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18 September 2018

Coral skeletons act as archive of desert conditions from Little Ice Age

The Sahara and Arabian deserts did not cool as much as the rest of the Northern Hemisphere during the Little Ice Age, but in fact were drier 200 years ago than they are today, according to a new study. The Little Ice Age was a cool period from around 1450 to 1850. During this time, Europe was very cool and even experienced a “year without a summer” in 1816 due to the 1815 eruption of Mount Tambora, a volcano in Indonesia. Scientists knew Europe experienced significant cooling during the Little Ice Age because of historical data but were unsure how other parts of the world were affected, such as the Sahara and Arabian deserts.

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6 September 2018

Mysterious ‘lunar swirls’ point to moon’s volcanic, magnetic past

The mystery behind lunar swirls, one of the solar system’s most beautiful optical anomalies, may finally be solved thanks to a joint Rutgers University and University of California Berkeley study. The solution hints at the dynamism of the moon’s ancient past as a place with volcanic activity and an internally generated magnetic field. It also challenges our picture of the moon’s existing geology.

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14 August 2018

Diving robots find Antarctic winter seas exhale surprising amounts of carbon dioxide

More than 100 oceanic floats are now diving and drifting in the Southern Ocean around Antarctica during the peak of winter. These instruments are gathering data from a place and season that remains very poorly studied, despite its important role in regulating the global climate.

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25 July 2018

Research provides new clues to origins of mysterious atmospheric waves in Antarctica

Two years after a research team discovered a previously unknown class of waves rippling continuously through the upper Antarctic atmosphere, they’ve uncovered tantalizing clues to the waves’ origins. The interdisciplinary science team’s work to understand the formation of “persistent gravity waves” promises to help researchers better understand connections between the layers of Earth’s atmosphere—helping form a more complete understanding of air circulation around the world.

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23 July 2018

Researchers find an easier way to simulate cloud cover

Clouds are an inspiration to most of us, but a nightmare for climate scientists. Clouds are exceptionally complex creatures, and that complexity makes it difficult to predict how and where they’ll form – which is unfortunate, since those predictions are essential to understanding precipitation patterns and how our climate will change in the future.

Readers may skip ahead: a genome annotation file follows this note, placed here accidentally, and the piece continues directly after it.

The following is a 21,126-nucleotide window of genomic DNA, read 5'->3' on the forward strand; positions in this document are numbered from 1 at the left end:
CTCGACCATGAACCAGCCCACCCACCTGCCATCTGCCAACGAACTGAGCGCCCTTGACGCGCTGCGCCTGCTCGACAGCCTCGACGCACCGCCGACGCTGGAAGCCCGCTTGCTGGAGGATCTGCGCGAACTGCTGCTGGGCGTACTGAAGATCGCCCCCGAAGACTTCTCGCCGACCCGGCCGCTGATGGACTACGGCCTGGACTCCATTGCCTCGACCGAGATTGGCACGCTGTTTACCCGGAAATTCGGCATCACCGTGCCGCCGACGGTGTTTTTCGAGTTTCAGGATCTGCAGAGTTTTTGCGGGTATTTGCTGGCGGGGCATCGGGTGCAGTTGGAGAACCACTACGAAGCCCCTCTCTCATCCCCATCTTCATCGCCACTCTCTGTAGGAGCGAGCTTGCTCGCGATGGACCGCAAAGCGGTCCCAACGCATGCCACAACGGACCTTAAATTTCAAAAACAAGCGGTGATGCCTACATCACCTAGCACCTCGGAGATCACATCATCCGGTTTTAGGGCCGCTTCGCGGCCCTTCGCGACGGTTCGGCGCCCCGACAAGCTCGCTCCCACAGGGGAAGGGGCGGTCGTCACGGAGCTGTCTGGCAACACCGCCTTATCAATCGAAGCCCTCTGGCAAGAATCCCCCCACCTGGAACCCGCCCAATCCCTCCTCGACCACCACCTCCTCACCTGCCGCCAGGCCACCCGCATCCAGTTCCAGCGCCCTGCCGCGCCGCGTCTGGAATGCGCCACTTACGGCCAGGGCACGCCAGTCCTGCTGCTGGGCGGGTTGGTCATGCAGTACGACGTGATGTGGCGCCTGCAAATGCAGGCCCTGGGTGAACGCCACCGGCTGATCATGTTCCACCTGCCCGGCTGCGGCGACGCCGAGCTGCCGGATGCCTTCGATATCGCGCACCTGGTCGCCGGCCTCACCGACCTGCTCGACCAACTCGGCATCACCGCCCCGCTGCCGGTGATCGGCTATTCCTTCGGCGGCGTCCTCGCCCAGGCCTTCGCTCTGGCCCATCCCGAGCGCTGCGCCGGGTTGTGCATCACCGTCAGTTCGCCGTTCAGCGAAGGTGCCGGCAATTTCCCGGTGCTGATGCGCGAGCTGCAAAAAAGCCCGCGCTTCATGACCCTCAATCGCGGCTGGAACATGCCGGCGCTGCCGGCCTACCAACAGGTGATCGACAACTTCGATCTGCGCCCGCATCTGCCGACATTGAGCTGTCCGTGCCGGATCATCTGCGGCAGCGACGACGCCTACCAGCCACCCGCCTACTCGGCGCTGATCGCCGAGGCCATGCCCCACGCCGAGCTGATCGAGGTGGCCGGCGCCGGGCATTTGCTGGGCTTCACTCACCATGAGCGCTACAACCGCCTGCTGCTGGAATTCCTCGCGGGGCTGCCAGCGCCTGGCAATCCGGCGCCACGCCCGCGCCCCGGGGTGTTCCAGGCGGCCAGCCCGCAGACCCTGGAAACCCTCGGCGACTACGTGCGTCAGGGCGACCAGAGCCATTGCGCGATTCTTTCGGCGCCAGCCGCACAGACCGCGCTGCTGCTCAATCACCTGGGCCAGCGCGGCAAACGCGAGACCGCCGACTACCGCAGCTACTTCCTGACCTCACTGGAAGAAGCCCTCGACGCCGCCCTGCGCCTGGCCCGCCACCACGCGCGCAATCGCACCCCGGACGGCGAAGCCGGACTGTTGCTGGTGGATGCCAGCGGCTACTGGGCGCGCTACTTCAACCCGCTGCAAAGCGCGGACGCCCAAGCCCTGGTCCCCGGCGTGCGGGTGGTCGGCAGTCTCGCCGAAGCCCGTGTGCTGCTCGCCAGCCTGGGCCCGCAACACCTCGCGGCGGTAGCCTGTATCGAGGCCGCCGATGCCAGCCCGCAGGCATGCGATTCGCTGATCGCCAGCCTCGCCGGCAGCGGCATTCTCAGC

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10 July 2018

Scientists discover “ghost dunes” on Mars

Scientists have discovered hundreds of crescent-shaped pits on Mars where sand dunes stood billions of years ago. The curves of these ancient dune impressions record the direction of prevailing winds on the Red Planet, providing potential clues to Mars’s past climate, and may hold evidence of ancient life.

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17 May 2018

A bolt of insight

A new study in the Journal of Geophysical Research: Atmospheres observes rare terrestrial gamma ray flashes produced by lightning strikes.

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5 March 2018

2017 North American wildfire pollution comparable to moderate volcanic eruption

A new study finds the fires that spread throughout North America last summer burned so powerfully their smoke pushed all the way into the stratosphere, circled the globe in roughly two weeks and remained in the stratosphere at measurable levels for several months.

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29 January 2018

Researchers find way to give advanced notice for hailstorms

A new study identifies a method for predicting the likelihood of damaging hailstorms in the United States—up to three weeks in advance. Hail is the most economically destructive hazard posed by severe thunderstorms, producing on average billions of dollars in U.S. losses each year, including damage to roofs, homes and especially crops.

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24 January 2018

Stored heat released from ocean largely responsible for recent streak of record hot years

Global temperatures spiked during the record warm years of 2014 to 2016 largely because El Niño released an unusually large amount of heat generated by greenhouse gas emissions and stored in the Pacific Ocean, a new study finds.

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